English Speech

Topics: South Africa, Racism, Martin Luther King, Jr. Pages: 4 (1173 words) Published: June 28, 2010
Many of you are aware that throughout your High School education you will have to present a speech whether in English or in your other subjects. I personally hate speeches as I am a very shy person but what can you do about it? Well, we can learn from the experts in this field whose speeches were given many years ago but their voices still linger today.

So why does it still have an impact today? It is because of their abilities to express a distinctive voice throughout their speeches. What is a distinctive voice? How are great ideas communicated? What do you want your audience to think, feel, act or do? I am here to tell you all these things so listen up as I try to convince you that effective speeches require a distinctive voice. I will explore the effects of distinctive voices in Martin Luther King’s ‘I have a dream’ speech, John.F.Kennedy’s Inaugural address and Nelson Mandela’s Inaugural address.

Passion is a fundamental aspect of speeches and it comes through the sustained use language techniques, which Martin Luther King Jr explored in his ‘I have a dream’ speech. MLKJ was a passionate leader and a civil rights activist who pushed for racial equality in America in 1963.King’s lavish use of metaphors such as ‘America has given the Negro people a bad check which has come back marked insufficient funds’ which signifies how America has overlooked the Negros, is a clear representation of how distinctive voices need great ideas.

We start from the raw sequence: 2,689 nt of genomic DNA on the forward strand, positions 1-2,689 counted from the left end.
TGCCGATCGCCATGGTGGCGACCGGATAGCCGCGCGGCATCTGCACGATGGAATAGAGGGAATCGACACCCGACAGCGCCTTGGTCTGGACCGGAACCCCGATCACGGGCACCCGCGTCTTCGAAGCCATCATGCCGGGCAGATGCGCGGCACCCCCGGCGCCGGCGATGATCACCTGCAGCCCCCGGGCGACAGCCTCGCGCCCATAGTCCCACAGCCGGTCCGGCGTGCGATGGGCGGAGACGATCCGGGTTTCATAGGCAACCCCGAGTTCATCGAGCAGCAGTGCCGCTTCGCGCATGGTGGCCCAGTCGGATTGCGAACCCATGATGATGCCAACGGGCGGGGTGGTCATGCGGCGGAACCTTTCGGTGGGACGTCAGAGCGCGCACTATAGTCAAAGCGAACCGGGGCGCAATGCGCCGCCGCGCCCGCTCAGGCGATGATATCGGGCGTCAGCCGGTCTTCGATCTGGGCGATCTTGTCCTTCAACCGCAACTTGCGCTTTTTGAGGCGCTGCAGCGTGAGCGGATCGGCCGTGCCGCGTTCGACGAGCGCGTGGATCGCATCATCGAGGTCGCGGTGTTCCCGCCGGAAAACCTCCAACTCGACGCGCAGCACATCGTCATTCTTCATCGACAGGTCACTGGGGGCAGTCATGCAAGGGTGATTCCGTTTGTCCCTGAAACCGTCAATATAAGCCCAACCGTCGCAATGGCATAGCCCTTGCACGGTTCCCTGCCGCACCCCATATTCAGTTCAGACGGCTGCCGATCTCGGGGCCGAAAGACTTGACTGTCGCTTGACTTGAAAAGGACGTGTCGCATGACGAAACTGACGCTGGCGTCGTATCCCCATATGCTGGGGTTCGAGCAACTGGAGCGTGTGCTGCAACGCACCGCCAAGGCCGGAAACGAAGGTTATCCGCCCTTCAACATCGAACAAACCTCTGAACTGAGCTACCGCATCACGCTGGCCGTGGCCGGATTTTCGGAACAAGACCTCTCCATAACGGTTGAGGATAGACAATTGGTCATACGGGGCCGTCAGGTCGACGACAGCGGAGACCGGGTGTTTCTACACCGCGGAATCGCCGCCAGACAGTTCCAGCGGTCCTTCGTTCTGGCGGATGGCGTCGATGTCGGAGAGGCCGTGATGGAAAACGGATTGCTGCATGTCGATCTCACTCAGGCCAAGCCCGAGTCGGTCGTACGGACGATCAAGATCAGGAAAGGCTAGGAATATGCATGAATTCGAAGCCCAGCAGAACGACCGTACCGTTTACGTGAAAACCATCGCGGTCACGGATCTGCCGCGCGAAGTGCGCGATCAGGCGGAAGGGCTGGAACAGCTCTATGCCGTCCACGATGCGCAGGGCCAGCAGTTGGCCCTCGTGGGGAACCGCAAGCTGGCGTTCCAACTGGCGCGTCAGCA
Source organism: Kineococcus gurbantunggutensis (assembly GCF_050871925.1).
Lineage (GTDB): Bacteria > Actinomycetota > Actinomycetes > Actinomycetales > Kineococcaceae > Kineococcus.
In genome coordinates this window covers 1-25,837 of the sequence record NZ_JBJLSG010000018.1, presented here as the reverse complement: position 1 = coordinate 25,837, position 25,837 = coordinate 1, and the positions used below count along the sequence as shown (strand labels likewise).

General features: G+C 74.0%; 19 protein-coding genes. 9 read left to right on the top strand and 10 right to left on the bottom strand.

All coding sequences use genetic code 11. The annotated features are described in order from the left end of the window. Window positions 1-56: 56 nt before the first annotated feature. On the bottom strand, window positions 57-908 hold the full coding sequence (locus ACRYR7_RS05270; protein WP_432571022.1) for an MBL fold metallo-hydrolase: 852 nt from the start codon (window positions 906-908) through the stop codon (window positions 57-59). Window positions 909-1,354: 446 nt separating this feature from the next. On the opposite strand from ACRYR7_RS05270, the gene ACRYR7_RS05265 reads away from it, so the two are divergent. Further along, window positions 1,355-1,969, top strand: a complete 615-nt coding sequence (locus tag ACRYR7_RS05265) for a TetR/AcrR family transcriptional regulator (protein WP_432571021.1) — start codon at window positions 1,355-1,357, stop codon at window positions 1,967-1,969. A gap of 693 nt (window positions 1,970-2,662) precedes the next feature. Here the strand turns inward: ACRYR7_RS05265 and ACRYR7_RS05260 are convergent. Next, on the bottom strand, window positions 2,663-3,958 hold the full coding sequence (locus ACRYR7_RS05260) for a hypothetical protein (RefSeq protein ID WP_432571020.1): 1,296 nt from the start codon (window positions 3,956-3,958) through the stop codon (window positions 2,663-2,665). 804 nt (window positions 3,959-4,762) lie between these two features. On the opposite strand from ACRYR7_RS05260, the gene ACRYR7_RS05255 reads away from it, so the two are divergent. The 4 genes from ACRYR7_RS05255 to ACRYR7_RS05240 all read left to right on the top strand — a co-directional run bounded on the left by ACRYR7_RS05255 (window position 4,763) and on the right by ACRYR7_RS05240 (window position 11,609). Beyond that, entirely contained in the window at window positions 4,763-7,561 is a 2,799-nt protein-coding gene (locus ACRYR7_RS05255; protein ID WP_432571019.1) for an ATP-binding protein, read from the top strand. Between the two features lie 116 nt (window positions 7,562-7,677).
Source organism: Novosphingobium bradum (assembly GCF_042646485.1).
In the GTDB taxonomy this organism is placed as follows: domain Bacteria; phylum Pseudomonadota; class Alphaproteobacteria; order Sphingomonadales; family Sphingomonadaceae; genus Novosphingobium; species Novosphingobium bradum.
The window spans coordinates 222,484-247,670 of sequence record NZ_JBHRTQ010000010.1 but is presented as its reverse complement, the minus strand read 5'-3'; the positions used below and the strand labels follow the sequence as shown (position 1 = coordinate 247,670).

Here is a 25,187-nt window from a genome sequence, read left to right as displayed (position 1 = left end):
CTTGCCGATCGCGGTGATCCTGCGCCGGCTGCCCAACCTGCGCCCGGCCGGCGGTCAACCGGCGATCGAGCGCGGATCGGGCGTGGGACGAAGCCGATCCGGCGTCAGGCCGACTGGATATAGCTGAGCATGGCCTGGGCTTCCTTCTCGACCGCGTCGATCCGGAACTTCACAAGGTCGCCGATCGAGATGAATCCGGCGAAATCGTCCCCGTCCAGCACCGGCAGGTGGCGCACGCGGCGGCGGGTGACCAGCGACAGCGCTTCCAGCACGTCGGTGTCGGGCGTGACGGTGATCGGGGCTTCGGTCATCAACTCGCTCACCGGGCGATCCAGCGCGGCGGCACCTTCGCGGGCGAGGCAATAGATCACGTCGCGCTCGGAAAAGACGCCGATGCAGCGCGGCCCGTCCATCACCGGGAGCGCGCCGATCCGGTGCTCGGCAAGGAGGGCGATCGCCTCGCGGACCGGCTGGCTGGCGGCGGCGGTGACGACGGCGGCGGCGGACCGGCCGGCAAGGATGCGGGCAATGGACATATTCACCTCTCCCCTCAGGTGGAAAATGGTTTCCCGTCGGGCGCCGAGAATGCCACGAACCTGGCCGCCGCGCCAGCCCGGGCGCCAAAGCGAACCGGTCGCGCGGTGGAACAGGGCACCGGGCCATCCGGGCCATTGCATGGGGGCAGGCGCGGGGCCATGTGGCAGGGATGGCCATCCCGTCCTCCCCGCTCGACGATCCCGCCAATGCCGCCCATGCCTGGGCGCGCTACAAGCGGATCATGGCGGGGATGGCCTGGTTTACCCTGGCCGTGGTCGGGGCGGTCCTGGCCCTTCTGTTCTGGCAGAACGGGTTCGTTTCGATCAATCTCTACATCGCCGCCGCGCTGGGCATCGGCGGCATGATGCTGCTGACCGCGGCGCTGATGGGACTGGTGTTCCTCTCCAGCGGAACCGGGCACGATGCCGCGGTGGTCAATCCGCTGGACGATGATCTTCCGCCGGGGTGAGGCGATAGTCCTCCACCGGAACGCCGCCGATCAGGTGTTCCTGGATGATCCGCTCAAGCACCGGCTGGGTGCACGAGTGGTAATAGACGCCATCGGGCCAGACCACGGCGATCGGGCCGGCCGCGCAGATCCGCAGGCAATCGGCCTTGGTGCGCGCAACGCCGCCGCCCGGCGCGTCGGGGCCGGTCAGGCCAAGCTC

One of the key ideas King proposed was racial discrimination for instance ‘the Negro is still languishing in the corners of American society and finds himself an exile in his own land’ portrays the white people’s disclaim towards the Negros.Another strong metaphor are ‘slaves’ for example,’ I have a dream that one day on the red hills of Georgia the sons of former slaves and the sons of former slave owners will be able to sit down together at a table of brotherhood’.’ Slaves’ implies injustice and is a highly evocative word for...
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